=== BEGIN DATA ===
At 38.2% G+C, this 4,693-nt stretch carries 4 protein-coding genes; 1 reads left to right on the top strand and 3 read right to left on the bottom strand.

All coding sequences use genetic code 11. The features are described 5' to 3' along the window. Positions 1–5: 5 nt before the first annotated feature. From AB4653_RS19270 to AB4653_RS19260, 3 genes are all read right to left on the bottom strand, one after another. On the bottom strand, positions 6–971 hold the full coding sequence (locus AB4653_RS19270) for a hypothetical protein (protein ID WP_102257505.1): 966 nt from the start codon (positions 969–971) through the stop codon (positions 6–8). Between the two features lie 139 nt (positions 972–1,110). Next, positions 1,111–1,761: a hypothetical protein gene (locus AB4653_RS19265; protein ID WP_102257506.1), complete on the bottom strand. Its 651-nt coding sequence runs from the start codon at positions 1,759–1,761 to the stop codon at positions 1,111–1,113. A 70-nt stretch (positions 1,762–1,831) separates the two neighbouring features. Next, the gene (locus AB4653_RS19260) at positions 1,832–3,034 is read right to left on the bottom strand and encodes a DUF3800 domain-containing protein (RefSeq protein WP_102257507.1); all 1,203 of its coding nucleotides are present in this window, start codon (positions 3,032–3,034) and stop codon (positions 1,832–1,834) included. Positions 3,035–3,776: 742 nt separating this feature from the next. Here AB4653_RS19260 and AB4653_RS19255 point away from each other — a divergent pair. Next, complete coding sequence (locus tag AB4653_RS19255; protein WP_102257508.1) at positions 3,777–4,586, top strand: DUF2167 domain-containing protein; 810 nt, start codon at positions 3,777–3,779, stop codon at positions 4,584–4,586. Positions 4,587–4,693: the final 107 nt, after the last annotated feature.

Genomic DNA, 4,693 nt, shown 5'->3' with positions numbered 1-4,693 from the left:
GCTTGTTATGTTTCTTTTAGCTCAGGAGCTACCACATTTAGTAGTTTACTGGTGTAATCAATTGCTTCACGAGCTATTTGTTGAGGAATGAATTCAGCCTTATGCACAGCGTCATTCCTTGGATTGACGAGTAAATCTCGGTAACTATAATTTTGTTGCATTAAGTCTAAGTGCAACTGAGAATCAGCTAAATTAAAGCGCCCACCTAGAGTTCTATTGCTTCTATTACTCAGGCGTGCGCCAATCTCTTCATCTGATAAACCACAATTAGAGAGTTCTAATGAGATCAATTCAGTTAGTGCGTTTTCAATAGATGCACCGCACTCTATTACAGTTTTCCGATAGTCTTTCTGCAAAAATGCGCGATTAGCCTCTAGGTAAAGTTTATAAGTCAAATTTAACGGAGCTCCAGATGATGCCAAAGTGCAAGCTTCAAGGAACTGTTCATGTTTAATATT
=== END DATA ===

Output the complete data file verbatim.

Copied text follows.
At 38.2% G+C, this 4,693-nt stretch carries 4 protein-coding genes; 1 reads left to right on the top strand and 3 read right to left on the bottom strand.

All coding sequences use genetic code 11. The features are described 5' to 3' along the window. Positions 1–5: 5 nt before the first annotated feature. From AB4653_RS19270 to AB4653_RS19260, 3 genes are all read right to left on the bottom strand, one after another. On the bottom strand, positions 6–971 hold the full coding sequence (locus AB4653_RS19270) for a hypothetical protein (protein ID WP_102257505.1): 966 nt from the start codon (positions 969–971) through the stop codon (positions 6–8). Between the two features lie 139 nt (positions 972–1,110). Next, positions 1,111–1,761: a hypothetical protein gene (locus AB4653_RS19265; protein ID WP_102257506.1), complete on the bottom strand. Its 651-nt coding sequence runs from the start codon at positions 1,759–1,761 to the stop codon at positions 1,111–1,113. A 70-nt stretch (positions 1,762–1,831) separates the two neighbouring features. Next, the gene (locus AB4653_RS19260) at positions 1,832–3,034 is read right to left on the bottom strand and encodes a DUF3800 domain-containing protein (RefSeq protein WP_102257507.1); all 1,203 of its coding nucleotides are present in this window, start codon (positions 3,032–3,034) and stop codon (positions 1,832–1,834) included. Positions 3,035–3,776: 742 nt separating this feature from the next. Here AB4653_RS19260 and AB4653_RS19255 point away from each other — a divergent pair. Next, complete coding sequence (locus tag AB4653_RS19255; protein WP_102257508.1) at positions 3,777–4,586, top strand: DUF2167 domain-containing protein; 810 nt, start codon at positions 3,777–3,779, stop codon at positions 4,584–4,586. Positions 4,587–4,693: the final 107 nt, after the last annotated feature.

Genomic DNA, 4,693 nt, shown 5'->3' with positions numbered 1-4,693 from the left:
GCTTGTTATGTTTCTTTTAGCTCAGGAGCTACCACATTTAGTAGTTTACTGGTGTAATCAATTGCTTCACGAGCTATTTGTTGAGGAATGAATTCAGCCTTATGCACAGCGTCATTCCTTGGATTGACGAGTAAATCTCGGTAACTATAATTTTGTTGCATTAAGTCTAAGTGCAACTGAGAATCAGCTAAATTAAAGCGCCCACCTAGAGTTCTATTGCTTCTATTACTCAGGCGTGCGCCAATCTCTTCATCTGATAAACCACAATTAGAGAGTTCTAATGAGATCAATTCAGTTAGTGCGTTTTCAATAGATGCACCGCACTCTATTACAGTTTTCCGATAGTCTTTCTGCAAAAATGCGCGATTAGCCTCTAGGTAAAGTTTATAAGTCAAATTTAACGGAGCTCCAGATGATGCCAAAGTGCAAGCTTCAAGGAACTGTTCATGTTTAATATT